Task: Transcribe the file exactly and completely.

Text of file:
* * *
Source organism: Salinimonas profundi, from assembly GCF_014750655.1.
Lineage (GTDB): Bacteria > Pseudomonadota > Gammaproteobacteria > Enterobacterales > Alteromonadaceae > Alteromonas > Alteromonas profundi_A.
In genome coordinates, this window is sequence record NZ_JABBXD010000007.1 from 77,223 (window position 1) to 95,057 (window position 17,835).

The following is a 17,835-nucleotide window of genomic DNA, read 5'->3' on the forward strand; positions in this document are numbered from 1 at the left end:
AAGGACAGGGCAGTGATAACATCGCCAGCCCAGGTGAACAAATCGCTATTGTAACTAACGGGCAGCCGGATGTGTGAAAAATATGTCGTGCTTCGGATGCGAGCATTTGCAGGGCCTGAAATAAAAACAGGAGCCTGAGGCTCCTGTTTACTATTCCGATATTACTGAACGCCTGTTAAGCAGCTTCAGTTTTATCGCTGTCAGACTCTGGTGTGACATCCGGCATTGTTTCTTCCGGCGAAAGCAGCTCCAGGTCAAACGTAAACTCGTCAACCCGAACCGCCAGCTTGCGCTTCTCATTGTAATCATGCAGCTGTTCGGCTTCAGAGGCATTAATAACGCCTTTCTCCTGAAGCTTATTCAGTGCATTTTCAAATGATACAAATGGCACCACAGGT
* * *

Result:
Source organism: Salinimonas profundi, from assembly GCF_014750655.1.
Lineage (GTDB): Bacteria > Pseudomonadota > Gammaproteobacteria > Enterobacterales > Alteromonadaceae > Alteromonas > Alteromonas profundi_A.
In genome coordinates, this window is sequence record NZ_JABBXD010000007.1 from 77,223 (window position 1) to 95,057 (window position 17,835).

The following is a 17,835-nucleotide window of genomic DNA, read 5'->3' on the forward strand; positions in this document are numbered from 1 at the left end:
AAGGACAGGGCAGTGATAACATCGCCAGCCCAGGTGAACAAATCGCTATTGTAACTAACGGGCAGCCGGATGTGTGAAAAATATGTCGTGCTTCGGATGCGAGCATTTGCAGGGCCTGAAATAAAAACAGGAGCCTGAGGCTCCTGTTTACTATTCCGATATTACTGAACGCCTGTTAAGCAGCTTCAGTTTTATCGCTGTCAGACTCTGGTGTGACATCCGGCATTGTTTCTTCCGGCGAAAGCAGCTCCAGGTCAAACGTAAACTCGTCAACCCGAACCGCCAGCTTGCGCTTCTCATTGTAATCATGCAGCTGTTCGGCTTCAGAGGCATTAATAACGCCTTTCTCCTGAAGCTTATTCAGTGCATTTTCAAATGATACAAATGGCACCACAGGT